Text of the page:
A Crisis of Communication and Understanding | The Voice 11.17: April 25, 2021

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The Voice

A Crisis of Communication and Understanding

It is becoming evident that the fundamental language and perspective of Christianity is quite dissonant from the language(s) and perspective(s) of many of those within greater society. Many times we feel as if we are speaking a different language from those among us! Indeed, it seems that if we are going to have something meaningful to communicate to our fellow man we are going to have to re-orient his thinking in some way or another.

This fundamental insight has been lost on “Christendom” at large. On one side of the “spectrum” we have groups who rather explicitly shun or move away from their historic underpinnings, and on the other side, we have groups railing against the effects that this paradigm shift have engendered.

It is not as if this all happened at once; in fact, one can trace the pattern for at least the past few hundred years. It has taken many forms. An evident one involves science: as the seventeenth century moved into the eighteenth, scientists for all kinds of reasons moved away from positions of faith, and over time, as religious influence has waned, science and the scientific endeavor have taken its place in the eyes of many. Whereas many were once content to use Christianity (or some other supernatural system) to guide the way they saw their world we now have plenty of people who use science as the prism through which they understand everything. This is not to say that science has no value, for in its own realm it can serve humanity wonderfully. But while science can provide insights that may help inform philosophy, ethics, theology, and the like, philosophy, ethics, and theology ought to also inform science, as opposed to making science and scientific inquiry the Absolute it was never designed to be.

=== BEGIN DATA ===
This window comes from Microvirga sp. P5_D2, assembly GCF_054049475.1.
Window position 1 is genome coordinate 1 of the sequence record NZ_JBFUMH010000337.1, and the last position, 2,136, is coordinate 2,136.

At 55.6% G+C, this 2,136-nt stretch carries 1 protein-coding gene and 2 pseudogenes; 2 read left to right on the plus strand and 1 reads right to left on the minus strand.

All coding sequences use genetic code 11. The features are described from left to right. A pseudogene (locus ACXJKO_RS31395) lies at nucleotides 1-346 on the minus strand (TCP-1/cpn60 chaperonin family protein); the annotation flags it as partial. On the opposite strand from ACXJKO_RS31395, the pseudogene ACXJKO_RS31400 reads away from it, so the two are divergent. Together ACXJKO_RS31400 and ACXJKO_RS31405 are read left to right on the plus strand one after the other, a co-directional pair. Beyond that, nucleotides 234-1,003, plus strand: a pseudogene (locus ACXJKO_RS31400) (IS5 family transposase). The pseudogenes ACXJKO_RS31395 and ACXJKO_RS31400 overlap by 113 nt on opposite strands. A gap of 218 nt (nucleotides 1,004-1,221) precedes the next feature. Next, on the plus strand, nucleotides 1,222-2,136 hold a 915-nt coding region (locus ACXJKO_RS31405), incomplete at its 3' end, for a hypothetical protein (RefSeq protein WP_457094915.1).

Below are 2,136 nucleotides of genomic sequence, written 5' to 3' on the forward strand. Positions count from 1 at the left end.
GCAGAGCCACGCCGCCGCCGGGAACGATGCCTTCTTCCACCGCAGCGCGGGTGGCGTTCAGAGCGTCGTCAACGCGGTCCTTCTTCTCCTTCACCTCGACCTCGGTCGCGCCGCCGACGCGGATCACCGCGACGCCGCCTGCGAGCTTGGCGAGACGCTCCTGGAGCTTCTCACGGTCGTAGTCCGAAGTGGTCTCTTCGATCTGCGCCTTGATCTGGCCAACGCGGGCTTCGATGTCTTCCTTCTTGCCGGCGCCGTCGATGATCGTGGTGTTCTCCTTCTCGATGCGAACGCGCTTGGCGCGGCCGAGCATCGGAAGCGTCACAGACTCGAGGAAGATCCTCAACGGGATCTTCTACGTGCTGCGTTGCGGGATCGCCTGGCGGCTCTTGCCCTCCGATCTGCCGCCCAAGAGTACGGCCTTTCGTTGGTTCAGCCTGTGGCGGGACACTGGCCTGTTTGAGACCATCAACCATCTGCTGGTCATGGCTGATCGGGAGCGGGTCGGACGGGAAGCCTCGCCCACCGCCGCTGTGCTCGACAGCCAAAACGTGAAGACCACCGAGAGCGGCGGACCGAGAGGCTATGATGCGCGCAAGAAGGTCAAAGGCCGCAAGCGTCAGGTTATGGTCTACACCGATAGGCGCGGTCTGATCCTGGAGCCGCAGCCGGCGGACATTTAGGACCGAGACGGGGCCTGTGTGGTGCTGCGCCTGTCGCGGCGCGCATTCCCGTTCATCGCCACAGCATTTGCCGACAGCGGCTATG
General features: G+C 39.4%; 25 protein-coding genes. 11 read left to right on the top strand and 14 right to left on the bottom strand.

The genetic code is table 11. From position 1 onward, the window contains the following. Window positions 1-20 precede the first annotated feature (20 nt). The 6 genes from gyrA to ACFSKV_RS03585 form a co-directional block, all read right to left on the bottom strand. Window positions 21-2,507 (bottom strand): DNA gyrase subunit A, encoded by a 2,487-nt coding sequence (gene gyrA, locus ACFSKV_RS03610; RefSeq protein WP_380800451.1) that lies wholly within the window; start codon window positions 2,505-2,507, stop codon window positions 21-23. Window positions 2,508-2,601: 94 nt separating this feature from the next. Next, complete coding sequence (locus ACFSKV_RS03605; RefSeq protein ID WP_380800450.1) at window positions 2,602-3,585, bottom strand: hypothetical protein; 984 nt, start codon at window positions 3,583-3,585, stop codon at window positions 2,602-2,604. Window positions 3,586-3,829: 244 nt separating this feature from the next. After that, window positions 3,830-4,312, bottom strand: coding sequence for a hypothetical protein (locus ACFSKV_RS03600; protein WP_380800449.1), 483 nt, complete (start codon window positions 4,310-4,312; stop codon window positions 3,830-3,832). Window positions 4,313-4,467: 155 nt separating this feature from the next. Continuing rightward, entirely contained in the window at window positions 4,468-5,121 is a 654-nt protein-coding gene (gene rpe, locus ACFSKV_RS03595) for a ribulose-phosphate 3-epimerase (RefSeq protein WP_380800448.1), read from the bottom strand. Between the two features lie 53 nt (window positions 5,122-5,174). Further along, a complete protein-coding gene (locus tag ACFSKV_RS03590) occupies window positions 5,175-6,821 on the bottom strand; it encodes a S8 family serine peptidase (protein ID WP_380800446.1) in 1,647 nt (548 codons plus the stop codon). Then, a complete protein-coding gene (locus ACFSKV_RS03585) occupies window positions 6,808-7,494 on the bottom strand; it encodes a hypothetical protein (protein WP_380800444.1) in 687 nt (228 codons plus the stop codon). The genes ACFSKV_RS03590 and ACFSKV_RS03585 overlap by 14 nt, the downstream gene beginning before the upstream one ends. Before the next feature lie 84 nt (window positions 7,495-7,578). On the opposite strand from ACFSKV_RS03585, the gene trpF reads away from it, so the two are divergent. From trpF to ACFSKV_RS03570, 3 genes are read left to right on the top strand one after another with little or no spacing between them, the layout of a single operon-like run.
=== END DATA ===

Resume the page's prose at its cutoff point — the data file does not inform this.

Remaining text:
Much could also be said about the divinization of reason and rational thinking. It seems almost public heresy anymore to question the status of Reason as the Ultimate Guide for all things. Skepticism also has become one of the standards of the modern age, but curiously, few seem willing to doubt their doubts, or question the reasonableness of reason as the standard.

It is evident that the belief in the supernatural was anathema to many in society from the Enlightenment until recently, and even though postmodernism has returned in a sense to the supernatural, it eschews any form of the supernatural most would deem “traditional,” especially New Testament Christianity.